This term concerns increasing a person’s ability to manage their condition and often the ability of family members or others to help the patient. The education covers a spectrum from reasonably straightforward information about the disease and prognosis to teaching skills on how to maintain or improve the performance of activities and how to manage new issues when they arise. Isaac Barker and colleagues found self-management was associated with lower use of healthcare resources. In 2015, the Health Foundation published “A practical guide to self-management support. Key components for successful implementation.”
The last feature of successful rehabilitation was a commitment to tailoring interventions to the patient; it was person-centred. Although not explicitly stated in many articles, this should include respecting the person’s goals, values, and culture.
It combines identifying a person’s various problems, considering what intervention could benefit each issue, and discussing with the person what should be tried. Within this, one must always be alert to the inter-relationship between different problems and treatments; for example, some treatments may benefit two or more problems or resolving one issue may also help another problem.
Three other across condition treatments
The five interventions covered so far will likely apply to almost all patients. The last three competencies in this group also apply across all conditions but will apply only to a minority of patients.
We all depend upon technology in almost every part of our life. One cannot draw a clear line between advising on widely available technologies and assessing for and providing technology targeted at people with disability. Indeed, some technologies initially used by people with a disability, such as television remote controls, are now universal. This competency requires the professional to consider how any technology might help a patient, including but not limited to technologies designed to overcome health-related losses.
In the United States, the field is entitled Rehabilitative and Assistive Technology. It “refers to tools, equipment, or products that can help people with disabilities successfully complete activities at school, home, work, and in the community.” This definition highlights that any technology that can help is included; the role of the rehabilitation is to consider what technology can help without restricting themselves to health-specific technology. The considerable impact the iPad has had on the lives of people with many different conditions is an overlooked example.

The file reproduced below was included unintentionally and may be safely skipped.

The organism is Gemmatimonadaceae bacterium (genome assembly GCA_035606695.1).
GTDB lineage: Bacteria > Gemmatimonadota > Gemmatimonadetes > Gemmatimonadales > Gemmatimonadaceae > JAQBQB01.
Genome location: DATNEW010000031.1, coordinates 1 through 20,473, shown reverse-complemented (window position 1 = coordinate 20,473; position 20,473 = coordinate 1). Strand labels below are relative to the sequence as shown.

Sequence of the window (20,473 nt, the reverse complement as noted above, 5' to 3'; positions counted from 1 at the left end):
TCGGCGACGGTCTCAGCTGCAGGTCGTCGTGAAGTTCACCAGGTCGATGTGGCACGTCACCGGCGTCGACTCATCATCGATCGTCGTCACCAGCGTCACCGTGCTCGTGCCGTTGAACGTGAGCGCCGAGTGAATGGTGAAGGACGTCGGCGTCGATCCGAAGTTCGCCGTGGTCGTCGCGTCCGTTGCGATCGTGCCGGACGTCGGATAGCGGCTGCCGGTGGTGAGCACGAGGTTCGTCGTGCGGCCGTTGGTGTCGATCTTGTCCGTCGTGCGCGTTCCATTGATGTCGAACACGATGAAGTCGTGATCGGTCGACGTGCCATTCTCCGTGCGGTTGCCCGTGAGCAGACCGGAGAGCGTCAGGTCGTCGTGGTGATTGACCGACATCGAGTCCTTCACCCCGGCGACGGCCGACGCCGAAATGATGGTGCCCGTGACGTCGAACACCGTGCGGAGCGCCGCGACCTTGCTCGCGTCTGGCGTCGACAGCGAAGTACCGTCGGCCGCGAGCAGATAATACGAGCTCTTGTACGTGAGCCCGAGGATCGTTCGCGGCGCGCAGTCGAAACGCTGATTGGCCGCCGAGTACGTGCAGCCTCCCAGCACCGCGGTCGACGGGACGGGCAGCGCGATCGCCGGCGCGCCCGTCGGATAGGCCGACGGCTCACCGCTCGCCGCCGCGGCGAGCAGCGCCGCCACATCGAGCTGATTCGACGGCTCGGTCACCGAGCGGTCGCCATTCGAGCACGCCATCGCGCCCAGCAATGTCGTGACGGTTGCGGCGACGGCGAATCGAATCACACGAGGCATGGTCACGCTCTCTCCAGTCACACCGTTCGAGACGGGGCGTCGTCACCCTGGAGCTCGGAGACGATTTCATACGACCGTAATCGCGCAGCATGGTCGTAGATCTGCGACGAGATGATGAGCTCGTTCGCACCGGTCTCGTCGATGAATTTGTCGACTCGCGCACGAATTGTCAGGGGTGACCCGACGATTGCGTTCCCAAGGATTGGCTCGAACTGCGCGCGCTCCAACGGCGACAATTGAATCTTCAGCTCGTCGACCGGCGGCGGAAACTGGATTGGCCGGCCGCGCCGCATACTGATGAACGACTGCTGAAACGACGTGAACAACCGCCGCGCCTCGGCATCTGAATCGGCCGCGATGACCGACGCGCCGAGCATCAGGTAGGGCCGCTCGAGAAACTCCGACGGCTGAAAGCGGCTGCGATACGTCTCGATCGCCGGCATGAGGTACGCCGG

Vocational rehabilitation is “whatever helps someone with a health problem to stay at, return to and remain at work”; this definition was used for the massive review by Gordon Waddell and colleagues published in 2013.
An alternative definition put forward by the British Society of Physical and Rehabilitation Medicine in its 2021 guidance is “a process which enables persons with physical, cognitive and psychological impairments or health conditions to overcome obstacles to accessing, maintaining or returning to employment or other useful occupation.” This document interestingly included, as a core goal, “Supporting someone with a health problem to have a good exit from the workplace.”
Some vocational rehabilitation services will broaden their scope to include unpaid, satisfying activities, productive (e.g. sheltered employment, voluntary work) or non-productive (e.g. fishing, sport) activities.
Palliative and end-of-life care.
Palliation, the relief of suffering, is integral to all healthcare. The World Health Organisation’s topic entry says, “Palliative care is a crucial part of integrated, people-centred health services. Relieving serious health-related suffering, be it physical, psychological, social, or spiritual, is a global ethical responsibility.”
The speciality of palliative medicine arose in the field of cancer care and supporting patients with cancer who were dying from it, so there is a persisting conflation of palliative care with end-of-life care. The two are different.
Rehabilitation professionals should be excellent at palliative care, only needing to call on other experts rarely. In contrast, depending on their practice, many rehabilitation professionals will only occasionally be involved in end-of-life care. They need to know what might be required and when to refer to a more expert service.
This introduction outlines eight competencies that all rehabilitation professionals need because they apply to most patients regardless of the underlying disorder. Details on each will be found on the page devoted to the competency.